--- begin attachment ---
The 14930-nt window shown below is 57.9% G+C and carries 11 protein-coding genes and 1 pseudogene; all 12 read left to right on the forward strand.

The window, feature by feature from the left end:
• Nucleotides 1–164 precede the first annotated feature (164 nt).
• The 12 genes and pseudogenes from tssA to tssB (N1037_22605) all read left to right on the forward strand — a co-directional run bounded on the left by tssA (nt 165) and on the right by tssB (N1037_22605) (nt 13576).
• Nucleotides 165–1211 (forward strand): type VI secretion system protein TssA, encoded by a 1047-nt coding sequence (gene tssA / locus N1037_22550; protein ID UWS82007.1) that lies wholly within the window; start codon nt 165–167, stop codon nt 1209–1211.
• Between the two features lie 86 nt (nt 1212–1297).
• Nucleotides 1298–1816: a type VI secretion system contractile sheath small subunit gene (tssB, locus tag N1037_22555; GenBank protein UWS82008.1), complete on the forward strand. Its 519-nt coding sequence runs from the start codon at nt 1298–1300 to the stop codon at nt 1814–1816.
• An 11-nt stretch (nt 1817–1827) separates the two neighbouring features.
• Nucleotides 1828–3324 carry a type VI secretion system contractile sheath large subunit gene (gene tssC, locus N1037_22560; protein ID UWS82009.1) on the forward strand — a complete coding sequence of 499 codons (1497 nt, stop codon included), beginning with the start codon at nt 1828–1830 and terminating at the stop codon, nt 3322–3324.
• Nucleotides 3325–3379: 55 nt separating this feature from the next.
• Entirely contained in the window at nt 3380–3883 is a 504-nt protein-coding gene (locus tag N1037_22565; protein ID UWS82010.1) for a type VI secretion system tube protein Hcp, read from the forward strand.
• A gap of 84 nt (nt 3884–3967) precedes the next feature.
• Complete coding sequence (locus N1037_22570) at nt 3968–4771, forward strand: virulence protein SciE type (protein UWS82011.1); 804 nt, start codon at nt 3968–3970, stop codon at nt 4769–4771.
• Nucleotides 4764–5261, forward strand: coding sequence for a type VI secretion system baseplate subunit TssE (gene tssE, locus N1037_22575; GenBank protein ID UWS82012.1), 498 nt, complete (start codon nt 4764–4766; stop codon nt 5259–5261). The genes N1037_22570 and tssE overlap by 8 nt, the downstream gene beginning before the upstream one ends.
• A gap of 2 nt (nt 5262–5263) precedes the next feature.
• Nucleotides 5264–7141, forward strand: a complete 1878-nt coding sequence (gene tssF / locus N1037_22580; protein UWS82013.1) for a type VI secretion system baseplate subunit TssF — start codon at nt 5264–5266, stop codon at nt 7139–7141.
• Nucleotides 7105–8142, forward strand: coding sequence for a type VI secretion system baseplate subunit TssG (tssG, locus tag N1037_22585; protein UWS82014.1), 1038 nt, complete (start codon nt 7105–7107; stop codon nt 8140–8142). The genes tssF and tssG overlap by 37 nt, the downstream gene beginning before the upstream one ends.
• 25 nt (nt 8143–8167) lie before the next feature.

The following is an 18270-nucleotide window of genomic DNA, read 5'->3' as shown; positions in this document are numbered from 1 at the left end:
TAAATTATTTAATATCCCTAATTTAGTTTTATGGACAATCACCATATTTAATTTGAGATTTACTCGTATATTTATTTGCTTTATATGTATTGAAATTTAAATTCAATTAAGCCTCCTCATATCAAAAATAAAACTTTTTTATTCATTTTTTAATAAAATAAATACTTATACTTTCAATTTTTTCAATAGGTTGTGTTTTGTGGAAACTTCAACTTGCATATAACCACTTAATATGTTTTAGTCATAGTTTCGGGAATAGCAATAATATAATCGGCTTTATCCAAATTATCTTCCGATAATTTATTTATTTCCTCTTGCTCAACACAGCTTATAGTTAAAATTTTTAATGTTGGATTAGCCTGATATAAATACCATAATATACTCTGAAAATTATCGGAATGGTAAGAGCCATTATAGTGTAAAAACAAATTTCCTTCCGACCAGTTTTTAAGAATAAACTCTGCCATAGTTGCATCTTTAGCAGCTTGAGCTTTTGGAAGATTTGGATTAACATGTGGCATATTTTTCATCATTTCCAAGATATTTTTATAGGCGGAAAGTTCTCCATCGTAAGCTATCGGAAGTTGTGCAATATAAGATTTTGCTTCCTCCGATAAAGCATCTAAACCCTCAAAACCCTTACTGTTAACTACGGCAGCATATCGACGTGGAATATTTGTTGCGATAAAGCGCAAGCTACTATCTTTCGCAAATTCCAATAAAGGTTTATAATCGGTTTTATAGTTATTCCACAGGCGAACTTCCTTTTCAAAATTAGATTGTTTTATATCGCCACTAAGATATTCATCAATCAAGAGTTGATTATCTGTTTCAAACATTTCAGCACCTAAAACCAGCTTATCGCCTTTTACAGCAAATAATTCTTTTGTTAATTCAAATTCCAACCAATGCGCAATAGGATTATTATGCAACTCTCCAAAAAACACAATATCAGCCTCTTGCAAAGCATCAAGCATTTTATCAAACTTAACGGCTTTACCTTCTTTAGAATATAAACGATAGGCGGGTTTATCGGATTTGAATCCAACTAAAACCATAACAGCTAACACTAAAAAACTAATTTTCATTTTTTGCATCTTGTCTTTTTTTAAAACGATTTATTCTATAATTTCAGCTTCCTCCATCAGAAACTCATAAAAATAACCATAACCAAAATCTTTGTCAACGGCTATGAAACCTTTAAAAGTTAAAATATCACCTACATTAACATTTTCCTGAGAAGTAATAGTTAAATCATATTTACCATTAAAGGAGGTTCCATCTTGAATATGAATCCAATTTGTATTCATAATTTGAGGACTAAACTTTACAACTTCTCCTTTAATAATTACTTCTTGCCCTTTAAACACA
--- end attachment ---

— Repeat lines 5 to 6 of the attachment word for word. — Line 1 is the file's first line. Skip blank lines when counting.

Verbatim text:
• Nucleotides 165–1211 (forward strand): type VI secretion system protein TssA, encoded by a 1047-nt coding sequence (gene tssA / locus N1037_22550; protein ID UWS82007.1) that lies wholly within the window; start codon nt 165–167, stop codon nt 1209–1211.
• Between the two features lie 86 nt (nt 1212–1297).